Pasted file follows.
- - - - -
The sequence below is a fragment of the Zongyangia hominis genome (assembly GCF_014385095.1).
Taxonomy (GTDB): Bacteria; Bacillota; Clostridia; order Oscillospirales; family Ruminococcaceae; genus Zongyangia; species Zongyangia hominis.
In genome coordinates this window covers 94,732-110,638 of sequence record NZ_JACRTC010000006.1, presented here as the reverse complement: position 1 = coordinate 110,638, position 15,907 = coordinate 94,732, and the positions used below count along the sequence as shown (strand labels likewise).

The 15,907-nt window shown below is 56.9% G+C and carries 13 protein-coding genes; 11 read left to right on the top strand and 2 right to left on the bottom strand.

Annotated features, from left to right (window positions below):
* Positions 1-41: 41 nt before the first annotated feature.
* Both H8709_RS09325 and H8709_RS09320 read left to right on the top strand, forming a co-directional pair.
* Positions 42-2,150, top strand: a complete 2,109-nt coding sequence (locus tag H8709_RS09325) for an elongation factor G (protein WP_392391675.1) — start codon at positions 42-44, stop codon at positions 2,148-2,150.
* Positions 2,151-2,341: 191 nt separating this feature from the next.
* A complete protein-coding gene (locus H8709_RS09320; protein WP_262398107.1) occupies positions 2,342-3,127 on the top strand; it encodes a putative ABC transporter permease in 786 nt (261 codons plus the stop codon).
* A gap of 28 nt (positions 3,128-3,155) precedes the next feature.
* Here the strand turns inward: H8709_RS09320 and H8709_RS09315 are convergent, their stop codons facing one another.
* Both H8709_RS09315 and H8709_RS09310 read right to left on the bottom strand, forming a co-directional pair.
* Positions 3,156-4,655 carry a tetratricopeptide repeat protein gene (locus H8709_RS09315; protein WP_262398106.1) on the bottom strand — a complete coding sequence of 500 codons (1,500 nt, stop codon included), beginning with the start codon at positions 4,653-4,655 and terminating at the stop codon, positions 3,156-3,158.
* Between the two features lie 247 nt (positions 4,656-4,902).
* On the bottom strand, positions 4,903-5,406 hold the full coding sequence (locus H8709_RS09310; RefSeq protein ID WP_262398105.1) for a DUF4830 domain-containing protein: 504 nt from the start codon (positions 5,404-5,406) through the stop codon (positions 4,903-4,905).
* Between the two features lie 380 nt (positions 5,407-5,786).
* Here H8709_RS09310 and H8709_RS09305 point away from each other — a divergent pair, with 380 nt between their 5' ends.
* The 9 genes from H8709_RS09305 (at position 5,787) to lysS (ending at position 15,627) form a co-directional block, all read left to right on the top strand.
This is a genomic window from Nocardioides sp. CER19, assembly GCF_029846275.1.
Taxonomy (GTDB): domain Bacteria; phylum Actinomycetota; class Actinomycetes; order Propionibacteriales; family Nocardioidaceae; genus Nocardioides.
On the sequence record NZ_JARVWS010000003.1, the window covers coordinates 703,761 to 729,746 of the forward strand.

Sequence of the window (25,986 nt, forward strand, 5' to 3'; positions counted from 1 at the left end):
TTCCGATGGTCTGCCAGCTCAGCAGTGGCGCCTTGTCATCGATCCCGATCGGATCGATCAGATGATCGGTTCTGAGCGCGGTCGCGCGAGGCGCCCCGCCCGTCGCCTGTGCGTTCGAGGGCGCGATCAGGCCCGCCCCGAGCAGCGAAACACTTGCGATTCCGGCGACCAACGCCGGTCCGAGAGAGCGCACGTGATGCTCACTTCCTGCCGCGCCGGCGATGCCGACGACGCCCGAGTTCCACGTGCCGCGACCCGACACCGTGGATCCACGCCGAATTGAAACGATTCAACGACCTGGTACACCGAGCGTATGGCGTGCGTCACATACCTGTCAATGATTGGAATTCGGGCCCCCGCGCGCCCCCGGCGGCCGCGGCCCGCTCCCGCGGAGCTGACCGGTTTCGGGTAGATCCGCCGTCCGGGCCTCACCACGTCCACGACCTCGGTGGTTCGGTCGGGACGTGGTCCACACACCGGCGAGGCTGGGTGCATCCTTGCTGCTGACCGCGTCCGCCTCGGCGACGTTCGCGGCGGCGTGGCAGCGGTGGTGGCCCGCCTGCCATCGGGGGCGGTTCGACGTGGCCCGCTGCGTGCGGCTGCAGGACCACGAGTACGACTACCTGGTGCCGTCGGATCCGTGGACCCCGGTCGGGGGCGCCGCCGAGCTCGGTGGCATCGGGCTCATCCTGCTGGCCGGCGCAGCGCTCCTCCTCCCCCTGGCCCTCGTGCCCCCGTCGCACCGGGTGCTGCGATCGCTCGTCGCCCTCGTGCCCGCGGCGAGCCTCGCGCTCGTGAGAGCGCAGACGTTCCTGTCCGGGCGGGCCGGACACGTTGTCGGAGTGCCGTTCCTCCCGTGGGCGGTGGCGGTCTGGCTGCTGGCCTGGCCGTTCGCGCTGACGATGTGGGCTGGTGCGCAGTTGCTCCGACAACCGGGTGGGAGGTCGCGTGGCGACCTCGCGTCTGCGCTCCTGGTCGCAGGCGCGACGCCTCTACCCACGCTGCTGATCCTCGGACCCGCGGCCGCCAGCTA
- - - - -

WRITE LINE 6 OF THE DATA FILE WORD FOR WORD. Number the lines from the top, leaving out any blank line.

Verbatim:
* Positions 1-41: 41 nt before the first annotated feature.